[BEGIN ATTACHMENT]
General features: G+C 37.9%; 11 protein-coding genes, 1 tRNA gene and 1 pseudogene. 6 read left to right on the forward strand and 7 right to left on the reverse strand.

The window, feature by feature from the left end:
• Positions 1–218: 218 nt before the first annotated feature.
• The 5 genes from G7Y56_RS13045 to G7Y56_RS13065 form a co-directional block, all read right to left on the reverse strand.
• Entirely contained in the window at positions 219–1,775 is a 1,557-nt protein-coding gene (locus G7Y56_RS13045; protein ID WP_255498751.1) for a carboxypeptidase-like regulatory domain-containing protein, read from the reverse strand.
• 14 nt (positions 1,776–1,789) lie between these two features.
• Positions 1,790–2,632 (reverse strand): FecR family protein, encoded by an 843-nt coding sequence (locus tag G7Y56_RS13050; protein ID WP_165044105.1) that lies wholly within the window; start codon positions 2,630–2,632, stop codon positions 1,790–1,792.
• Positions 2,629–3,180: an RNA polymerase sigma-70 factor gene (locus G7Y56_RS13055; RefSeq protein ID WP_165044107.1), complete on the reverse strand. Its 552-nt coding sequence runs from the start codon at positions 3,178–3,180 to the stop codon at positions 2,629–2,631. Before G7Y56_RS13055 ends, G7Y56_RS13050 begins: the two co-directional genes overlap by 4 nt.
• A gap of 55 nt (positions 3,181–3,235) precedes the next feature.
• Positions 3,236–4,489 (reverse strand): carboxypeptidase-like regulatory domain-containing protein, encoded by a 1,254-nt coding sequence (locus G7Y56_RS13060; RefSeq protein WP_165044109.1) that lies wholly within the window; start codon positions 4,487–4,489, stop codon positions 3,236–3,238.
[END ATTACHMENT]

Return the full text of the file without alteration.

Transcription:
General features: G+C 37.9%; 11 protein-coding genes, 1 tRNA gene and 1 pseudogene. 6 read left to right on the forward strand and 7 right to left on the reverse strand.

The window, feature by feature from the left end:
• Positions 1–218: 218 nt before the first annotated feature.
• The 5 genes from G7Y56_RS13045 to G7Y56_RS13065 form a co-directional block, all read right to left on the reverse strand.
• Entirely contained in the window at positions 219–1,775 is a 1,557-nt protein-coding gene (locus G7Y56_RS13045; protein ID WP_255498751.1) for a carboxypeptidase-like regulatory domain-containing protein, read from the reverse strand.
• 14 nt (positions 1,776–1,789) lie between these two features.
• Positions 1,790–2,632 (reverse strand): FecR family protein, encoded by an 843-nt coding sequence (locus tag G7Y56_RS13050; protein ID WP_165044105.1) that lies wholly within the window; start codon positions 2,630–2,632, stop codon positions 1,790–1,792.
• Positions 2,629–3,180: an RNA polymerase sigma-70 factor gene (locus G7Y56_RS13055; RefSeq protein ID WP_165044107.1), complete on the reverse strand. Its 552-nt coding sequence runs from the start codon at positions 3,178–3,180 to the stop codon at positions 2,629–2,631. Before G7Y56_RS13055 ends, G7Y56_RS13050 begins: the two co-directional genes overlap by 4 nt.
• A gap of 55 nt (positions 3,181–3,235) precedes the next feature.
• Positions 3,236–4,489 (reverse strand): carboxypeptidase-like regulatory domain-containing protein, encoded by a 1,254-nt coding sequence (locus G7Y56_RS13060; RefSeq protein WP_165044109.1) that lies wholly within the window; start codon positions 4,487–4,489, stop codon positions 3,236–3,238.